Yep. More of the November novel. You get three parts right in a row. I am so far past this section of the story now, it seems funny to me, as in the old days when I started posting bits of “Mantorville.” Therefore, I will get you all a little closer to the end of Chapter One.
The door was open. I hadnʼt locked it when I came griefstricken into our place. There were lots of nights it remained unlocked. It wasnʼt like, even with the college in town, that Pashitakua was a hive of criminal activity. Small Wisconsin towns are pretty quiet places.
Birch slammed it open and shut and charged right up the stairs to our place, bursting through the door, while I was still registering the bell.
His neurasthenic, skimpily-bearded face was aghast or terrified. Or something. Whatever was going on, that was more emotion than I had ever seen him express. “Terry! Mʼman. You wonʼt believe whatʼs happened to me.”
“Dude. Whatʼs going on?” Terry asked instantly. I didnʼt care.
“Valjeanʼs gone nuts, man.” I had learned some time ago that his pet name for Dr. Fairchild put a (mispronounced) literary pun on her first and middle names. “Plumb crazy. Nuts.”
Which probably just meant that his month of work building whatever contraption she had required was clearly the waste of time that every one of her projects was. I got up, carefully, slowly, to find the refrigerator and grab one more Keystone. Maybe, when I located it, I might ask the bearded wonder if he wanted something. And I wondered, just how many cases of beer had we bought last time? If Terry and I both had just drunk twelve-plus, that meant one dead boxful. Didnʼt it?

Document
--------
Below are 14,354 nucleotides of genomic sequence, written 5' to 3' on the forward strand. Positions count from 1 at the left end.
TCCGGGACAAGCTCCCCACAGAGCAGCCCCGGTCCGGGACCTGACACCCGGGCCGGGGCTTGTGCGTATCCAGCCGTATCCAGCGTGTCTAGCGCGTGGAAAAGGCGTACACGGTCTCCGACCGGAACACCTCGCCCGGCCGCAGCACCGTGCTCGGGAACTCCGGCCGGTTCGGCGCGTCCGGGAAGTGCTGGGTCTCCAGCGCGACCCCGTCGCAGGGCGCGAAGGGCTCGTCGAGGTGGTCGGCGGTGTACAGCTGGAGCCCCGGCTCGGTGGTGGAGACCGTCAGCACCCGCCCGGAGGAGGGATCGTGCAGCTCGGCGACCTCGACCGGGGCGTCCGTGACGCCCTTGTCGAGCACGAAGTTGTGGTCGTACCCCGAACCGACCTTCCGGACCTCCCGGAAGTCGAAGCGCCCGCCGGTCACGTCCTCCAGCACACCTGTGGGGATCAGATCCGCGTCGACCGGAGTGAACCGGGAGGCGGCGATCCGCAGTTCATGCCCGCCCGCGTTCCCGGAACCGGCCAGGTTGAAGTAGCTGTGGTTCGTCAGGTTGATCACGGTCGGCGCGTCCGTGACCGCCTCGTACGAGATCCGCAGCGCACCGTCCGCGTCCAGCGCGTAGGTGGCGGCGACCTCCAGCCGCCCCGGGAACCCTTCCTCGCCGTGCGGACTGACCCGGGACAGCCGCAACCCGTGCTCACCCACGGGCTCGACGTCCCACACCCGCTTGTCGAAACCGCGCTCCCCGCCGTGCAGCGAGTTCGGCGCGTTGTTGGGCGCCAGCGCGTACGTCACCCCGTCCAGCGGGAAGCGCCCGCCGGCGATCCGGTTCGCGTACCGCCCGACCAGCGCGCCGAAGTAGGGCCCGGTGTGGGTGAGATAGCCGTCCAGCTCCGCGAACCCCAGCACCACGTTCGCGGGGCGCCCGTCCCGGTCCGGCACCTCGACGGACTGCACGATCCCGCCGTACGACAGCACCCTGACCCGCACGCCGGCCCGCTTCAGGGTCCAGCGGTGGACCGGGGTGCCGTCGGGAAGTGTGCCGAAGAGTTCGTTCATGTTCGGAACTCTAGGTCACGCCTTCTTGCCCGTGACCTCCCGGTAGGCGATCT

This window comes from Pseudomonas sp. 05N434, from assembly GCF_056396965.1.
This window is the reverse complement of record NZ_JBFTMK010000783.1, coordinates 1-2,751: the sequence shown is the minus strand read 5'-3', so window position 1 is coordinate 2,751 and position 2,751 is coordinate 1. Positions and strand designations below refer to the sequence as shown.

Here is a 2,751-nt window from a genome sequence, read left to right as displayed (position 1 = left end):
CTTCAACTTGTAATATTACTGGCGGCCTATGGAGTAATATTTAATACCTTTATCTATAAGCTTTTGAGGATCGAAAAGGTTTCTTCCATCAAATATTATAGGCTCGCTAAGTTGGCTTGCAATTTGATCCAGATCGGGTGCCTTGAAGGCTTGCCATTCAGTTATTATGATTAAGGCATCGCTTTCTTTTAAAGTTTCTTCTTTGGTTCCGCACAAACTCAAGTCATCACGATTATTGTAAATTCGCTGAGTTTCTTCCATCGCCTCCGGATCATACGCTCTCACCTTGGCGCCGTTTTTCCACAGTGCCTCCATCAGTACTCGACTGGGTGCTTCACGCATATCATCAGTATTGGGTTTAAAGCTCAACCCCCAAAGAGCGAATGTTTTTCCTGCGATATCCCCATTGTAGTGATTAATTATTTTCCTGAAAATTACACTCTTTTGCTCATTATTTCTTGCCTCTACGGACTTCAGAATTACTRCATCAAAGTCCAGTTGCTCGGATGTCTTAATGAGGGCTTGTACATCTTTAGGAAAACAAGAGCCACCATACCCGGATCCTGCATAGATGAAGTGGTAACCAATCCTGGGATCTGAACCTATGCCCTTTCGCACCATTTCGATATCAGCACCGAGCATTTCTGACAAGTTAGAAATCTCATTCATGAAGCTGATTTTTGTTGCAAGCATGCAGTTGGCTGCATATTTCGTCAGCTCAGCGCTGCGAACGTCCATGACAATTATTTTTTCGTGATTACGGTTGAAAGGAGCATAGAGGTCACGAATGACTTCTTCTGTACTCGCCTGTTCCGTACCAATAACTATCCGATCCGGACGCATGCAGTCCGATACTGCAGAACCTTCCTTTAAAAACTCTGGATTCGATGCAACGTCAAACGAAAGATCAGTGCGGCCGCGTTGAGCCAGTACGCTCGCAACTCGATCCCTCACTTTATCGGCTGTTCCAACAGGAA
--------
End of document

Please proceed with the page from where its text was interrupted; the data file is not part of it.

I barely heard them talking as I drifted the twenty steps through the kitchen. I did hear Birch selfishly plop himself in the chair I had vacated. Nothing for him, then.
“Short meeting.” Terry observed thickly. “Whatʼd she do? Terminate your assistantship? Again?”
“She wants me to test the machine, man.”
“Test the machine. Whaddaya mean…?” Obviously Terry hadnʼt understood whatever Birch meant as closely as Birch had assumed.
“Test the machine. Test the machine! She wants me to be her first live test on the machine.”
“What machine?” I wondered as I tried to stride manfully back in the living room without either hitting the kitchen doorway or the sofa or the big chair. Or spill my fresh beer. I had forgotten already that Birch had taken my seat. I tottered to a stop behind the sofa.
“Donʼt tell him,” Birch snapped. “Not a word.”
“Tell him about what?” Terry was puzzled. He had, after all, drunk more than I had.
“Fairchildʼs theory?” I asked. “Didja build a machine to test her time breakthrough?” I wanted to say “temporal” but the word eluded my consciousness, and my mouth would probably have never been up to that many syllables anyway. I also wanted to laugh, like I was too cool for their nonprogress at physics.
Birch cut me short. “Whatʼs he know, Terry? It sounds like he knows. What did you tell him!”
“About what?” Terry was looking seriously confused now. “His girl dumped him tonight.”
Thanks, Ter, I thought. Just the guy I did not want to know all about my stuff. But clearly Terryʼs mind was wandering down some drunken corridors of its own, far from our little discussion just minutes earlier. He was back on my personal problems. And now that he had brought it all up again, so was I.
Big warm tears were building up in my eyes, but I didnʼt want to cry, not in front of Birch.
“The redhead? About time. Sheʼs got another guy back in her hometown. Has had all year.”
I wanted to punch him. How could he be so right? I glowered wetly over him, one hand still on the sofa. “How did you know, Birch?”
“Bah. Everyone knows, Hunter. She told people. Besides, it was obvious from the start of the year.” He was right, although I hated to admit it. Somehow I had known from the first day we had seen each other after summerʼs end that something was different, wrong. I knew but hadnʼt wanted to explore the intuition. Still it enraged me that this jerk knew, but fume as I might, I had no clever quip to impact what I felt was his smug satisfaction.
Then he gave me the opening I had forgotten: “What do you know about the device?”